‘Wish Them Well’ follows this and is Rush’s philosophical equivalent to Jesus proclamation to “turn the other cheek” when someone offends or angers you. The drums again crash and pound throughout. The song is a bit boring musically and metaphysically.
Finally the album closes with ‘the Garden’. More strings introduce and surround this song. Lee and an acoustic guitar give this song a sort of eighties power ballad felling at the beginning. This song seems to exist outside of the protagonist’s journey in the story. It is as if this song is Rush singing to the audience. What is really great about this song is that as you listen it it’s constantly adding more layers to itself. Violins are joined by guitar are joined by bass are joined by piano and drums not particularly in that order before the song ends in a more electronic sounding way. This is a very complex, interesting, and good ending to this album.
Overall this album is good. It is vastly different from 2007’s Snakes and Arrows. The album seems to take it easy on Geddy Lee’s voice as he sings in a simpler fashion than in Rush’s previous work. I personally wonder if the story doesn’t mirror Neil Peart’s life journey. A farm boy reaches fame and success before being struck by tragedy and eventually concluding that love and respect are all that really matter. This would make sense since Peart seems to be the musical focus of the album. It’s also interesting how the album sort of mellows from the first to the last track much like a human life. I wonder if the time motifs are all by design or just sort of random. Unfortunately this album is not all steampunk greatness. Alex Lifeson seems greatly lost throughout the album. His presence is not felt nearly as much as on the two previous albums of this era and that is a bad thing in my opinion. It sort of throws the three piece rock group out of harmony on certain songs. The lyrics can also be a bit preachy on certain songs. Lastly although Rush dedicates a lot of time to some of these songs they don’t seem to do anything with it; many of them repeat keys, rhymes, and melodies throughout when they could have changed a great deal more throughout.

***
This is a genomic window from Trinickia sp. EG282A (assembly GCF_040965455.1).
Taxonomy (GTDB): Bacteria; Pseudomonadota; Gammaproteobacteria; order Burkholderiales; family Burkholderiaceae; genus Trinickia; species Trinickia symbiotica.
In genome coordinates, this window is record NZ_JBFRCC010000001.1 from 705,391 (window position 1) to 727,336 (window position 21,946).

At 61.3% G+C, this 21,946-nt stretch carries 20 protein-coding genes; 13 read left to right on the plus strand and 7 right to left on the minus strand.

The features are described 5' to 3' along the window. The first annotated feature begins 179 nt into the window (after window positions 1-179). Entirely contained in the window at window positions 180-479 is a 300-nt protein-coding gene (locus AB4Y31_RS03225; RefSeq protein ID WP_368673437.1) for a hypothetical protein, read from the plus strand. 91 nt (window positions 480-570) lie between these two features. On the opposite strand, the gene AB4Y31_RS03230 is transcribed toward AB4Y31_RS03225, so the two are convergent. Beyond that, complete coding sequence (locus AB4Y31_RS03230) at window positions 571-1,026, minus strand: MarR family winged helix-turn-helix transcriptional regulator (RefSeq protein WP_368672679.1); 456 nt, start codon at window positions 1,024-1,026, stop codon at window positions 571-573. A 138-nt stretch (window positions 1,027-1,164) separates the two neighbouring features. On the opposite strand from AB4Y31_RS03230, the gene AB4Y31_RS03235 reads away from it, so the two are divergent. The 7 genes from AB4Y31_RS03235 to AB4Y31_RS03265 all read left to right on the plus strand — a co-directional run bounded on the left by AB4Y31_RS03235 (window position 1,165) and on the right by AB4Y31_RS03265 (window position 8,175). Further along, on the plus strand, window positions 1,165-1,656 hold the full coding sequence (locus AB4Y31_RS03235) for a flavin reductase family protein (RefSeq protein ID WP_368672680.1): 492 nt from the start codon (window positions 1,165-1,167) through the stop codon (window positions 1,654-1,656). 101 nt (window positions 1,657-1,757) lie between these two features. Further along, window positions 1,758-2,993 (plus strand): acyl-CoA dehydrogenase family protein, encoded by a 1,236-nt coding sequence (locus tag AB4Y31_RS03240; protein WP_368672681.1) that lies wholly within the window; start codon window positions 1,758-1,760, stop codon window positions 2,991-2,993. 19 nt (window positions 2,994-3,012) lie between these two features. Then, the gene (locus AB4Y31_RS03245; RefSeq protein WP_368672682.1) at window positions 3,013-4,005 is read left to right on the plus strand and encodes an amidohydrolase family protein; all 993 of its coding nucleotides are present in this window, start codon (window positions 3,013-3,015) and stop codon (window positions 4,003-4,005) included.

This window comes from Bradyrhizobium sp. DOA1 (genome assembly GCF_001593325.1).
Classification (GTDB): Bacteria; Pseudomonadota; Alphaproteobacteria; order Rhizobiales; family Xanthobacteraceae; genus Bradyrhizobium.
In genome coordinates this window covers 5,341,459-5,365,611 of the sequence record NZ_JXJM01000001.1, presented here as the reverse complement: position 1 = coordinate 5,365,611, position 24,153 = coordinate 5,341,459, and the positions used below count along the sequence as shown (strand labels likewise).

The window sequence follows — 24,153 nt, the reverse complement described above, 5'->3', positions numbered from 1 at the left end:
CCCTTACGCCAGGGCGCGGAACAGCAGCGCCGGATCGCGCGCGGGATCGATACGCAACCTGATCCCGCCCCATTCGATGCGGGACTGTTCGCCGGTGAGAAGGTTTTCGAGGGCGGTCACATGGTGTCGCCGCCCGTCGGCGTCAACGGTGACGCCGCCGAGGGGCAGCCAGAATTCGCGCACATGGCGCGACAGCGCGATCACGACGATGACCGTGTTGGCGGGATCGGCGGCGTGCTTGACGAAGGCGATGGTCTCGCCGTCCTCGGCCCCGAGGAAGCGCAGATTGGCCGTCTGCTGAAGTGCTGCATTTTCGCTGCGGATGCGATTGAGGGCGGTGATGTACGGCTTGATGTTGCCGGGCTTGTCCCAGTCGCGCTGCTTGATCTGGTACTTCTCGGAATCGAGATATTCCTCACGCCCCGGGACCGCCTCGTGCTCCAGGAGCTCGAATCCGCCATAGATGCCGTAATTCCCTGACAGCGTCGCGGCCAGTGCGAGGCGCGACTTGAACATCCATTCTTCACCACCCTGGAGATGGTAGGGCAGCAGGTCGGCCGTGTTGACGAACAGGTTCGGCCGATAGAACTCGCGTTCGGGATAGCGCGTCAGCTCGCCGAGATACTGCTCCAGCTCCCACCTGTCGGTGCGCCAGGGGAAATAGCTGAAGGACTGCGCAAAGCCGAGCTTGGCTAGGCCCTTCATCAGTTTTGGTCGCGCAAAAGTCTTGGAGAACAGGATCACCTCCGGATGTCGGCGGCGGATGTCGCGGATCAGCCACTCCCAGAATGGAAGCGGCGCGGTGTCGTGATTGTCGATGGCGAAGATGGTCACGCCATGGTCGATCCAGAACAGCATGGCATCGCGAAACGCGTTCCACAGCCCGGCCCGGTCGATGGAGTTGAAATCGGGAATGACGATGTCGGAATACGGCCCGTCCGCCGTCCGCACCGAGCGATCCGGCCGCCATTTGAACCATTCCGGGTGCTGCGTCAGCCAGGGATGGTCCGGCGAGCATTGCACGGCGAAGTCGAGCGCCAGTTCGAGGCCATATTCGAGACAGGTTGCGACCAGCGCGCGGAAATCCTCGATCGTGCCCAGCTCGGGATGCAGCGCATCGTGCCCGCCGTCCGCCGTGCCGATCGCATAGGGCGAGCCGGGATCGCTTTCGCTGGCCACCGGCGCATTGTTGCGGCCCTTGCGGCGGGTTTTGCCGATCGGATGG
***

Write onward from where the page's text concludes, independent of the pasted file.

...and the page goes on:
Clockwork Angels is still a good Rush album, which is like saying its akin to the greatest album ever made by most bands today, but I do not think it quite measures up to the last two great Rush albums. If you enjoy Progressive Rock, Rush, or good music go give this one a listen. If you don’t like any of these things you probably shouldn’t have read this anyway.